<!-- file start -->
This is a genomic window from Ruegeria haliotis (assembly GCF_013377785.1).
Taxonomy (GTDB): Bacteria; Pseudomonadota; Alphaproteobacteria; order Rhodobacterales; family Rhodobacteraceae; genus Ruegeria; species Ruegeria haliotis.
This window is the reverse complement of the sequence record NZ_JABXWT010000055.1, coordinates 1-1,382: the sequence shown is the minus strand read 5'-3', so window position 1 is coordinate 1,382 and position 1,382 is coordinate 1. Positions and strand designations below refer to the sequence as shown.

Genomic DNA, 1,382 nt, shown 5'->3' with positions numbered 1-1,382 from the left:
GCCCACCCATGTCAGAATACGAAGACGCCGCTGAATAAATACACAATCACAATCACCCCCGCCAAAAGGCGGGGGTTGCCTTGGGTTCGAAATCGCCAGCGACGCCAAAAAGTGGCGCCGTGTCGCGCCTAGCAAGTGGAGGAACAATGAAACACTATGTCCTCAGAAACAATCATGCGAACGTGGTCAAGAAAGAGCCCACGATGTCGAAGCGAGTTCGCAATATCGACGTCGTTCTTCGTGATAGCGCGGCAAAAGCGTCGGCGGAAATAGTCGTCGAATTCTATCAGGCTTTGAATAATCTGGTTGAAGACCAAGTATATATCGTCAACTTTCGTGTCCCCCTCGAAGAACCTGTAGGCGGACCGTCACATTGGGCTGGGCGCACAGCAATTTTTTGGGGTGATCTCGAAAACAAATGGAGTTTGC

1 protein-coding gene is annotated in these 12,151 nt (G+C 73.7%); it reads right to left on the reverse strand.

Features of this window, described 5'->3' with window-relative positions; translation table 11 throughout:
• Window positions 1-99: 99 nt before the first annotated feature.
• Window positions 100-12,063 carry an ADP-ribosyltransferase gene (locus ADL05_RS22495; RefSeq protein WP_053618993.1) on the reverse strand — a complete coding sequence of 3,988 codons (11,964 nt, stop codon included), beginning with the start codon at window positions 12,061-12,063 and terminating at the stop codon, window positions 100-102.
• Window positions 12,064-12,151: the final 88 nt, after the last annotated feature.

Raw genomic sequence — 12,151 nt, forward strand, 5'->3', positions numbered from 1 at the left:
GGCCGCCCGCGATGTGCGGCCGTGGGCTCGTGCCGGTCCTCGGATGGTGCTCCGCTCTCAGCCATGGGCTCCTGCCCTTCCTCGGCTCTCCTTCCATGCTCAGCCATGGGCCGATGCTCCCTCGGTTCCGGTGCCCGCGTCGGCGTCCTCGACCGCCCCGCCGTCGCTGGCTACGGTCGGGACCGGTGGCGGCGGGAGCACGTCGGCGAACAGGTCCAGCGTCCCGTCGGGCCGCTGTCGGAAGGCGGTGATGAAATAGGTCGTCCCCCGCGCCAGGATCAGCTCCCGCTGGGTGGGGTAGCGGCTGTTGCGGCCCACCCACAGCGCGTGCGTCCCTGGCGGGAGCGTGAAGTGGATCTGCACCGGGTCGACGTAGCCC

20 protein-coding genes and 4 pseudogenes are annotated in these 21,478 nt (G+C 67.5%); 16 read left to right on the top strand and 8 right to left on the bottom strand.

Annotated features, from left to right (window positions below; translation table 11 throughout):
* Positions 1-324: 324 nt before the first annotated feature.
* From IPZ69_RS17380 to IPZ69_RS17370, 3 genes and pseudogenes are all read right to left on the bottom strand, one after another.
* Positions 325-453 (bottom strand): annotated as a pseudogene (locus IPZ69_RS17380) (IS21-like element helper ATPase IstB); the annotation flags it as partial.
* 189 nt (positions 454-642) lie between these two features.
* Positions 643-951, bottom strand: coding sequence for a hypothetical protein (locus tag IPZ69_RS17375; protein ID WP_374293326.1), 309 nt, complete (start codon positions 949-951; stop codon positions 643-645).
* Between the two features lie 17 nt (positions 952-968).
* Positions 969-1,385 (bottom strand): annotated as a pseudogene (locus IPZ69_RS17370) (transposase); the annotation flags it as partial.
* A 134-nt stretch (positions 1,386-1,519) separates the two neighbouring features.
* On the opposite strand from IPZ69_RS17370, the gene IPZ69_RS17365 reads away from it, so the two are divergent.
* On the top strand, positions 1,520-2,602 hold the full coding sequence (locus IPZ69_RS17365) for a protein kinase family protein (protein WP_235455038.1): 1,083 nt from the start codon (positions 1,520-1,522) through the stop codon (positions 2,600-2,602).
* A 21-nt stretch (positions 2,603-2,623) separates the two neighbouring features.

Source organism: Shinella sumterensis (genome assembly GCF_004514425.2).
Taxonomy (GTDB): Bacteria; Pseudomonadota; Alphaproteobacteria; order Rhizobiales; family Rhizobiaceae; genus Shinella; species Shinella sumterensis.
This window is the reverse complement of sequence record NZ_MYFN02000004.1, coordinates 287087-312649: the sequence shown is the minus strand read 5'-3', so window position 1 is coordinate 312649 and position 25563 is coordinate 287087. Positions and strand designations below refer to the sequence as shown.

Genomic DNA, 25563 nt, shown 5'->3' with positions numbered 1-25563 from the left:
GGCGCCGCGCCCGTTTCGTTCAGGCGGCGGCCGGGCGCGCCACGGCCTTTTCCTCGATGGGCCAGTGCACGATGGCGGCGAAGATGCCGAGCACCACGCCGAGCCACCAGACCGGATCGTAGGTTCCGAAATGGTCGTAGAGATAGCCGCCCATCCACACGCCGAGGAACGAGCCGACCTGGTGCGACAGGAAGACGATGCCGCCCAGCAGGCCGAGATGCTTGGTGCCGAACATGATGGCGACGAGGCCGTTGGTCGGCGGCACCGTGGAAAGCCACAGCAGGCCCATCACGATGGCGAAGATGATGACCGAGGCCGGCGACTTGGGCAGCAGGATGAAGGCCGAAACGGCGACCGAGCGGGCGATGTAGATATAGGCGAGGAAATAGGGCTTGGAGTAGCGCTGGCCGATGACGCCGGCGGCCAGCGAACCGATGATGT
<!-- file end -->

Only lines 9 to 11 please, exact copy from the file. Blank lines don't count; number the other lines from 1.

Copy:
• Window positions 100-12,063 carry an ADP-ribosyltransferase gene (locus ADL05_RS22495; RefSeq protein WP_053618993.1) on the reverse strand — a complete coding sequence of 3,988 codons (11,964 nt, stop codon included), beginning with the start codon at window positions 12,061-12,063 and terminating at the stop codon, window positions 100-102.
• Window positions 12,064-12,151: the final 88 nt, after the last annotated feature.

Raw genomic sequence — 12,151 nt, forward strand, 5'->3', positions numbered from 1 at the left: